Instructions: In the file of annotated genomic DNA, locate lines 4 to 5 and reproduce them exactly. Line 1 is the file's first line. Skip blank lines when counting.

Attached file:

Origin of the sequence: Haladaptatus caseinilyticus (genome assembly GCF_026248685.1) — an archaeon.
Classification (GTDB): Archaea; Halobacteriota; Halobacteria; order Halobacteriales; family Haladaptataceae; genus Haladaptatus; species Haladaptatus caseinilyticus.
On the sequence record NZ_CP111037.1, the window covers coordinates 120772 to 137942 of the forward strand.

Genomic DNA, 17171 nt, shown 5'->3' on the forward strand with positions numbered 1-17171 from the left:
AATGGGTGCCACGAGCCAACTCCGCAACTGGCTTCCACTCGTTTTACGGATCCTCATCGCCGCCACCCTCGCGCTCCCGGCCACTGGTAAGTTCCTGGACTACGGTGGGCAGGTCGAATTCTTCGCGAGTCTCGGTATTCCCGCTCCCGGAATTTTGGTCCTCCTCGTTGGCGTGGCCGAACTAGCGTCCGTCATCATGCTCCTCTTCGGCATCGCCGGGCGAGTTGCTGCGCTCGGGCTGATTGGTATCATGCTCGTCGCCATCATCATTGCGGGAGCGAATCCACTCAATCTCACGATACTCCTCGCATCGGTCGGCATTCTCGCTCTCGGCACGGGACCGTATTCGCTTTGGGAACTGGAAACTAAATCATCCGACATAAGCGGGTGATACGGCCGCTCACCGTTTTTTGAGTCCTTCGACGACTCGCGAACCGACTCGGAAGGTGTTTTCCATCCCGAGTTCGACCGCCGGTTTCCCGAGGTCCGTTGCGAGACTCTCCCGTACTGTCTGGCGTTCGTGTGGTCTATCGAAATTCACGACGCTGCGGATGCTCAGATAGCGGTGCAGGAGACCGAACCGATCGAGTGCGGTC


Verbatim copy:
Genomic DNA, 17171 nt, shown 5'->3' on the forward strand with positions numbered 1-17171 from the left:
AATGGGTGCCACGAGCCAACTCCGCAACTGGCTTCCACTCGTTTTACGGATCCTCATCGCCGCCACCCTCGCGCTCCCGGCCACTGGTAAGTTCCTGGACTACGGTGGGCAGGTCGAATTCTTCGCGAGTCTCGGTATTCCCGCTCCCGGAATTTTGGTCCTCCTCGTTGGCGTGGCCGAACTAGCGTCCGTCATCATGCTCCTCTTCGGCATCGCCGGGCGAGTTGCTGCGCTCGGGCTGATTGGTATCATGCTCGTCGCCATCATCATTGCGGGAGCGAATCCACTCAATCTCACGATACTCCTCGCATCGGTCGGCATTCTCGCTCTCGGCACGGGACCGTATTCGCTTTGGGAACTGGAAACTAAATCATCCGACATAAGCGGGTGATACGGCCGCTCACCGTTTTTTGAGTCCTTCGACGACTCGCGAACCGACTCGGAAGGTGTTTTCCATCCCGAGTTCGACCGCCGGTTTCCCGAGGTCCGTTGCGAGACTCTCCCGTACTGTCTGGCGTTCGTGTGGTCTATCGAAATTCACGACGCTGCGGATGCTCAGATAGCGGTGCAGGAGACCGAACCGATCGAGTGCGGTC